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Rare second hearing set for judge's nomination

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In an unusual move, the Senate Judiciary Committee will hold a second judicial nomination hearing next week for U.S. District Judge David F. Hamilton, who's being considered for a seat on the 7th Circuit Court of Appeals.

That nomination hearing is set for 2 p.m. April 29 and is expected to be broadcast live online.

A first hearing happened April 1 just prior to the Senate's two-week break, and the judge answered questions about his 14 years of experience on the federal bench. But some Republicans didn't attend and effectively boycotted the hearing, not necessarily because of any opposition to Judge Hamilton's nomination but because they objected to the "unreasonable pace" at which the panel was vetting what would be the new president's first federal judicial pick.

President Barack Obama nominated Judge Hamilton for the post on March 17, and the first hearing was set about a week later. If he gets approval from committee members, the judge would still need confirmation by the full Senate. If confirmed, he would replace Judge Kenneth Ripple who took senior status in September 2008.

Republican senators have said lawmakers haven't been given enough time to prepare for the hearing. Specifically, Sen. Arlen Specter, R-Pa., praised Judge Hamilton's academic and judicial records and said he doesn't necessarily disagree with any of the judge's decisions, but he said more time was needed to review the record - 1,150 written opinions that include 9,500 pages of documents from the judge's tenure on the bench.

Committee Chair Sen. Pat Leahy, D-Vt., and the Democrat-controlled administration have said they're moving quickly in order to foster a bipartisan spirit and set a tone different from the past, when judicial nominations took much longer.

"It has been four weeks since Judge Hamilton first appeared before the committee, and I am disappointed that committee Republicans have yet to ask a single question of this nominee," Leahy said in a statement released Tuesday. "After Judge Hamilton appears again before the committee, I hope Republican members will not further delay our consideration of this qualified judicial nominee."

Judge Hamilton is invited to testify at this second hearing, according to Leahy's statement. The committee plans to also consider the nominations of two others: Thomas E. Perez for assistant attorney general for the Civil Rights Division of the Department of Justice, and Andre Davis for the 4th Circuit Court of Appeals.

The hearing will be broadcast live online at the committee's nomination hearing page, and the most current coverage of the nomination process can be found at the Indiana Lawyer Web site at www.theindianalawyer.com.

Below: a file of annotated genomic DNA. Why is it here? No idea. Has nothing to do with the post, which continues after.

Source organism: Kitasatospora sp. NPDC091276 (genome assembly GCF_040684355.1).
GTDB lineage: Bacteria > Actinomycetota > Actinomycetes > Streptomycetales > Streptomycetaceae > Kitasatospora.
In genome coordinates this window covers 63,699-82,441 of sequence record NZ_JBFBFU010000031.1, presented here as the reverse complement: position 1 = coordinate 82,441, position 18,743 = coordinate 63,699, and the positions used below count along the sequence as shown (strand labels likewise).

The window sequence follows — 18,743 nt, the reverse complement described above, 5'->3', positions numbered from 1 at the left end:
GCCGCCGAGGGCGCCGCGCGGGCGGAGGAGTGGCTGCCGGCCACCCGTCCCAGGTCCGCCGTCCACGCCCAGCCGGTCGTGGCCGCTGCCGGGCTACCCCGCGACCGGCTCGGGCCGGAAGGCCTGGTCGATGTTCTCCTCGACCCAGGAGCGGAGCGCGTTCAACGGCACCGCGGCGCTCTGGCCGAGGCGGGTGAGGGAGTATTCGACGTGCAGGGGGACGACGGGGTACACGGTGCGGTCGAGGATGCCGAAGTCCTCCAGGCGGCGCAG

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  1. I gave tempparry guardship to a friend of my granddaughter in 2012. I went to prison. I had custody. My daughter went to prison to. We are out. My daughter gave me custody but can get her back. She was not order to give me custody . but now we want granddaughter back from friend. She's 14 now. What rights do we have

  2. This sure is not what most who value good governance consider the Rule of Law to entail: "In a letter dated March 2, which Brizzi forwarded to IBJ, the commission dismissed the grievance “on grounds that there is not reasonable cause to believe that you are guilty of misconduct.”" Yet two month later reasonable cause does exist? (Or is the commission forging ahead, the need for reasonable belief be damned? -- A seeming violation of the Rules of Profession Ethics on the part of the commission) Could the rule of law theory cause one to believe that an explanation is in order? Could it be that Hoosier attorneys live under Imperial Law (which is also a t-word that rhymes with infamy) in which the Platonic guardians can do no wrong and never owe the plebeian class any explanation for their powerful actions. (Might makes it right?) Could this be a case of politics directing the commission, as celebrated IU Mauer Professor (the late) Patrick Baude warned was happening 20 years ago in his controversial (whisteblowing) ethics lecture on a quite similar topic: http://www.repository.law.indiana.edu/cgi/viewcontent.cgi?article=1498&context=ilj

  3. I have a case presently pending cert review before the SCOTUS that reveals just how Indiana regulates the bar. I have been denied licensure for life for holding the wrong views and questioning the grand inquisitors as to their duties as to state and federal constitutional due process. True story: https://www.scribd.com/doc/299040839/2016Petitionforcert-to-SCOTUS Shorter, Amici brief serving to frame issue as misuse of govt licensure: https://www.scribd.com/doc/312841269/Thomas-More-Society-Amicus-Brown-v-Ind-Bd-of-Law-Examiners

  4. Here's an idea...how about we MORE heavily regulate the law schools to reduce the surplus of graduates, driving starting salaries up for those new grads, so that we can all pay our insane amount of student loans off in a reasonable amount of time and then be able to afford to do pro bono & low-fee work? I've got friends in other industries, radiology for example, and their schools accept a very limited number of students so there will never be a glut of new grads and everyone's pay stays high. For example, my radiologist friend's school accepted just six new students per year.

  5. I totally agree with John Smith.

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